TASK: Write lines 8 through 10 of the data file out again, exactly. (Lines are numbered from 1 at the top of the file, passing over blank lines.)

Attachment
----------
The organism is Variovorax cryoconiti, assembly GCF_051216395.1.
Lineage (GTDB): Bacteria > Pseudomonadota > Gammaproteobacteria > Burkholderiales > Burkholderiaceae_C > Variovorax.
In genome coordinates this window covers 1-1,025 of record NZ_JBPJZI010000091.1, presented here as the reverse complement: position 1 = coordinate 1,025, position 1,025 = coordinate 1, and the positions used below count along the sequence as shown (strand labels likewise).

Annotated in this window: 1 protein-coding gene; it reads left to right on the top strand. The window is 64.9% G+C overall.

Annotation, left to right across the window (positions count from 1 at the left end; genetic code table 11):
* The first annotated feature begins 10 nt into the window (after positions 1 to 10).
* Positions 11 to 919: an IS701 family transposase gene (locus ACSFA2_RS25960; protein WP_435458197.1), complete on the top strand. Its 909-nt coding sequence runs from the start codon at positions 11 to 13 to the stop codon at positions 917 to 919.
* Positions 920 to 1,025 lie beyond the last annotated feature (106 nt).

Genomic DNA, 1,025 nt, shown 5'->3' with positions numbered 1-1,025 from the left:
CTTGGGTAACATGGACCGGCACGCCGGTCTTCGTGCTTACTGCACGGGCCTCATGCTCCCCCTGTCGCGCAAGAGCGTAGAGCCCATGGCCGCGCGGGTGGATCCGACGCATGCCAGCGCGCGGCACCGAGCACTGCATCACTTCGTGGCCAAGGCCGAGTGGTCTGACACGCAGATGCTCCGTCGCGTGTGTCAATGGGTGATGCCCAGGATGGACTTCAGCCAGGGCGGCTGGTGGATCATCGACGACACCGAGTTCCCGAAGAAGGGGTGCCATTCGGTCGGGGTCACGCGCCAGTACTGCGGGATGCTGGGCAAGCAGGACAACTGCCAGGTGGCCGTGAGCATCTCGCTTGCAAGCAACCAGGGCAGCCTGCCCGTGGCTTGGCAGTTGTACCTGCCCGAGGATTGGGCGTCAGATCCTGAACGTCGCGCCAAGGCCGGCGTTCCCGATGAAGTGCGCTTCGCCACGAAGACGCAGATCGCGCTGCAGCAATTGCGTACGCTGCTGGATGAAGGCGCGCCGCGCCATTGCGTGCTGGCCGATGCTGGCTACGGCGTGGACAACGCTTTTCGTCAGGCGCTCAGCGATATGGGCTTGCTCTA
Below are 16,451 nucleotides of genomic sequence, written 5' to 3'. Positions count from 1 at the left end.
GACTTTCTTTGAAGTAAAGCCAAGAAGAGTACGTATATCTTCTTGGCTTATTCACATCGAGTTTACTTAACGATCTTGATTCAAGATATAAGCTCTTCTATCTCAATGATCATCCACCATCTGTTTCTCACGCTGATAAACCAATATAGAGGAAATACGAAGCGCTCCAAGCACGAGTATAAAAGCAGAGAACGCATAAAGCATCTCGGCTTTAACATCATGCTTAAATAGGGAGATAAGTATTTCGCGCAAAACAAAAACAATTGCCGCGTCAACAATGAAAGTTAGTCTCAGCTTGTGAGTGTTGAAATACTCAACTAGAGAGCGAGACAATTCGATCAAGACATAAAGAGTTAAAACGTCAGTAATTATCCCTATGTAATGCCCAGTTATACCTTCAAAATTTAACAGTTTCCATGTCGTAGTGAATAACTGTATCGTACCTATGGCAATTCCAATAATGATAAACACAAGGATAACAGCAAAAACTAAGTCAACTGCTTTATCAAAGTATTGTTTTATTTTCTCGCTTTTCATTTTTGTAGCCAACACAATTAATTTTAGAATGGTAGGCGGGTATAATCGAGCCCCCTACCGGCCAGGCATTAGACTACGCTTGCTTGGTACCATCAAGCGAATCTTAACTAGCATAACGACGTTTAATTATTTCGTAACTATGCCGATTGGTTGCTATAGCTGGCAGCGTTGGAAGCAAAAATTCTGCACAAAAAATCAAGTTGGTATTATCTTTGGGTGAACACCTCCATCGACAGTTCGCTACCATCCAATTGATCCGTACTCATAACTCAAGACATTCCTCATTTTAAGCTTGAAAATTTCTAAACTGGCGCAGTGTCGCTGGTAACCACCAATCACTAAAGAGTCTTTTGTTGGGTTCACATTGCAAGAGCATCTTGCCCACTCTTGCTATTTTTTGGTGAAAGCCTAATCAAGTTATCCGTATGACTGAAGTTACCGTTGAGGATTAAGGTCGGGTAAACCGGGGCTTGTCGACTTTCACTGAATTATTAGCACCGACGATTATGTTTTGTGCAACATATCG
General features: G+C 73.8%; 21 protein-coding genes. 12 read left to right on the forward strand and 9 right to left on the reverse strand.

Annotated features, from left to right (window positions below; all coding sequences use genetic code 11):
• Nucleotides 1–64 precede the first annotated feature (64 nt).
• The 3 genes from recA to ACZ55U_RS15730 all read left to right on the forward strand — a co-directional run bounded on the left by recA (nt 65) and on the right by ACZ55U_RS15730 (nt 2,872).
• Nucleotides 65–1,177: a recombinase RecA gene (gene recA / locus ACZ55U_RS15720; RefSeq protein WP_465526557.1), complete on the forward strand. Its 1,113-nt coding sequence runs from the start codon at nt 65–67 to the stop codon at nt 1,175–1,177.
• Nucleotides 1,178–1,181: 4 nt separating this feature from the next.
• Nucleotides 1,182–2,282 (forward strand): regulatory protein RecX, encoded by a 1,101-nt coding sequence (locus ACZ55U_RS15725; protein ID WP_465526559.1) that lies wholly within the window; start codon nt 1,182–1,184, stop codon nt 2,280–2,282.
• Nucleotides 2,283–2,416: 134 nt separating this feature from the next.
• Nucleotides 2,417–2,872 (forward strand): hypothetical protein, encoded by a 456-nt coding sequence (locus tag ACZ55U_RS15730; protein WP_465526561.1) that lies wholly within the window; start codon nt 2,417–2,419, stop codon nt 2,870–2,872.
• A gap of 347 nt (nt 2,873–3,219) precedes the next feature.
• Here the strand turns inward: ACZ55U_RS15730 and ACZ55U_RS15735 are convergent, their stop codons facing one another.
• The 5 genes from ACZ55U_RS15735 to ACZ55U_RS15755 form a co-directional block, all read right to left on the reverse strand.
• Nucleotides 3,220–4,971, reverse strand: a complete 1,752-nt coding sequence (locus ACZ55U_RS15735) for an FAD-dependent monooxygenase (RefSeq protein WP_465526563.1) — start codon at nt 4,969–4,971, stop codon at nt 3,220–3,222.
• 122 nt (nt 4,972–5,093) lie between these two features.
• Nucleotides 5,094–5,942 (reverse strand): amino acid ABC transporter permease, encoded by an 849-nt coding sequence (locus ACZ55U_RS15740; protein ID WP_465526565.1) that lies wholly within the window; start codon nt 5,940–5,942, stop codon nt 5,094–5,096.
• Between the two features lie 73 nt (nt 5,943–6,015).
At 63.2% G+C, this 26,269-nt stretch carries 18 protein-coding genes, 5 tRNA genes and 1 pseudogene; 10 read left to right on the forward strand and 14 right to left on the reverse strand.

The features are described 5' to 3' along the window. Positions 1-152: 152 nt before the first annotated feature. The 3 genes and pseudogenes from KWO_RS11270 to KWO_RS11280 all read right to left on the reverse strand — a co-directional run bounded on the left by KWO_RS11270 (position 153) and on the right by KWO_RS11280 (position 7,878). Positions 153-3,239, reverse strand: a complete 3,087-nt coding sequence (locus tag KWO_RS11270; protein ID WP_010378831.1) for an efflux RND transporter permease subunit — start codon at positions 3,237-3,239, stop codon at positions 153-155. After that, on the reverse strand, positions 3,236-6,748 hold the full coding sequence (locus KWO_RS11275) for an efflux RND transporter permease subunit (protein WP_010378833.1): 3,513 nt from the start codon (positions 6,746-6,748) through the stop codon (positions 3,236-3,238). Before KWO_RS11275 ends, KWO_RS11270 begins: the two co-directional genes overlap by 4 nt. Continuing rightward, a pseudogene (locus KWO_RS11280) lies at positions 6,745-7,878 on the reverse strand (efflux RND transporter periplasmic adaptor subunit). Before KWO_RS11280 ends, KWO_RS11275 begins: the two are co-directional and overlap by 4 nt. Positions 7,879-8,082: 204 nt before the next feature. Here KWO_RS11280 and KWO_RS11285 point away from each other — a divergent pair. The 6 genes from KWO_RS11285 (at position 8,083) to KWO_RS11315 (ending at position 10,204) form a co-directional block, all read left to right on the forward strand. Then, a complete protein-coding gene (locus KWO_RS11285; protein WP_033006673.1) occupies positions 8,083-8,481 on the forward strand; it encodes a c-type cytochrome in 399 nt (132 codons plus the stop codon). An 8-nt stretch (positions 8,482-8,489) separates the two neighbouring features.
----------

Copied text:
* Positions 920 to 1,025 lie beyond the last annotated feature (106 nt).

Genomic DNA, 1,025 nt, shown 5'->3' with positions numbered 1-1,025 from the left:
CTTGGGTAACATGGACCGGCACGCCGGTCTTCGTGCTTACTGCACGGGCCTCATGCTCCCCCTGTCGCGCAAGAGCGTAGAGCCCATGGCCGCGCGGGTGGATCCGACGCATGCCAGCGCGCGGCACCGAGCACTGCATCACTTCGTGGCCAAGGCCGAGTGGTCTGACACGCAGATGCTCCGTCGCGTGTGTCAATGGGTGATGCCCAGGATGGACTTCAGCCAGGGCGGCTGGTGGATCATCGACGACACCGAGTTCCCGAAGAAGGGGTGCCATTCGGTCGGGGTCACGCGCCAGTACTGCGGGATGCTGGGCAAGCAGGACAACTGCCAGGTGGCCGTGAGCATCTCGCTTGCAAGCAACCAGGGCAGCCTGCCCGTGGCTTGGCAGTTGTACCTGCCCGAGGATTGGGCGTCAGATCCTGAACGTCGCGCCAAGGCCGGCGTTCCCGATGAAGTGCGCTTCGCCACGAAGACGCAGATCGCGCTGCAGCAATTGCGTACGCTGCTGGATGAAGGCGCGCCGCGCCATTGCGTGCTGGCCGATGCTGGCTACGGCGTGGACAACGCTTTTCGTCAGGCGCTCAGCGATATGGGCTTGCTCTA